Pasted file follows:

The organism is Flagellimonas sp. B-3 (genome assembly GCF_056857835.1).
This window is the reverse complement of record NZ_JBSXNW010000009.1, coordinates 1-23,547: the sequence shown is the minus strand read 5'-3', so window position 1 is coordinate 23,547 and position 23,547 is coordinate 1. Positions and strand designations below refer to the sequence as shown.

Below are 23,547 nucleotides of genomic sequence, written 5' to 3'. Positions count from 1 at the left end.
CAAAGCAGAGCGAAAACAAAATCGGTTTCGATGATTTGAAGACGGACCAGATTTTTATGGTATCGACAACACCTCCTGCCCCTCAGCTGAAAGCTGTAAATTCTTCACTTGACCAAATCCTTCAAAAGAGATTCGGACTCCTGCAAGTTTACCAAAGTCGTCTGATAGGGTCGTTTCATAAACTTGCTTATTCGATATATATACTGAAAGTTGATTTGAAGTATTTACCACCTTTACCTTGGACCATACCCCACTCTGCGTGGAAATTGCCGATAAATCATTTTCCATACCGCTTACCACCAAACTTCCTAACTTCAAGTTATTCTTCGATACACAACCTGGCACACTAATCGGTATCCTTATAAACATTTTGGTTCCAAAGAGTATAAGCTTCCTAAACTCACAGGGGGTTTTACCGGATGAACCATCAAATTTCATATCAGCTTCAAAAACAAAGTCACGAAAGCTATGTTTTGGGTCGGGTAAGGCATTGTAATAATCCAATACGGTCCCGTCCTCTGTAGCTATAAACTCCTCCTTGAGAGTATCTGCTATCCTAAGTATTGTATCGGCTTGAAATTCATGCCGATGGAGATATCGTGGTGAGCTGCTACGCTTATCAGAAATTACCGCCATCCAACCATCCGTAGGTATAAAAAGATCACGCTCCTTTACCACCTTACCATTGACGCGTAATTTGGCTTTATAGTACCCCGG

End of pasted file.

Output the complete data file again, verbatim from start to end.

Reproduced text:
The organism is Flagellimonas sp. B-3 (genome assembly GCF_056857835.1).
This window is the reverse complement of record NZ_JBSXNW010000009.1, coordinates 1-23,547: the sequence shown is the minus strand read 5'-3', so window position 1 is coordinate 23,547 and position 23,547 is coordinate 1. Positions and strand designations below refer to the sequence as shown.

Below are 23,547 nucleotides of genomic sequence, written 5' to 3'. Positions count from 1 at the left end.
CAAAGCAGAGCGAAAACAAAATCGGTTTCGATGATTTGAAGACGGACCAGATTTTTATGGTATCGACAACACCTCCTGCCCCTCAGCTGAAAGCTGTAAATTCTTCACTTGACCAAATCCTTCAAAAGAGATTCGGACTCCTGCAAGTTTACCAAAGTCGTCTGATAGGGTCGTTTCATAAACTTGCTTATTCGATATATATACTGAAAGTTGATTTGAAGTATTTACCACCTTTACCTTGGACCATACCCCACTCTGCGTGGAAATTGCCGATAAATCATTTTCCATACCGCTTACCACCAAACTTCCTAACTTCAAGTTATTCTTCGATACACAACCTGGCACACTAATCGGTATCCTTATAAACATTTTGGTTCCAAAGAGTATAAGCTTCCTAAACTCACAGGGGGTTTTACCGGATGAACCATCAAATTTCATATCAGCTTCAAAAACAAAGTCACGAAAGCTATGTTTTGGGTCGGGTAAGGCATTGTAATAATCCAATACGGTCCCGTCCTCTGTAGCTATAAACTCCTCCTTGAGAGTATCTGCTATCCTAAGTATTGTATCGGCTTGAAATTCATGCCGATGGAGATATCGTGGTGAGCTGCTACGCTTATCAGAAATTACCGCCATCCAACCATCCGTAGGTATAAAAAGATCACGCTCCTTTACCACCTTACCATTGACGCGTAATTTGGCTTTATAGTACCCCGG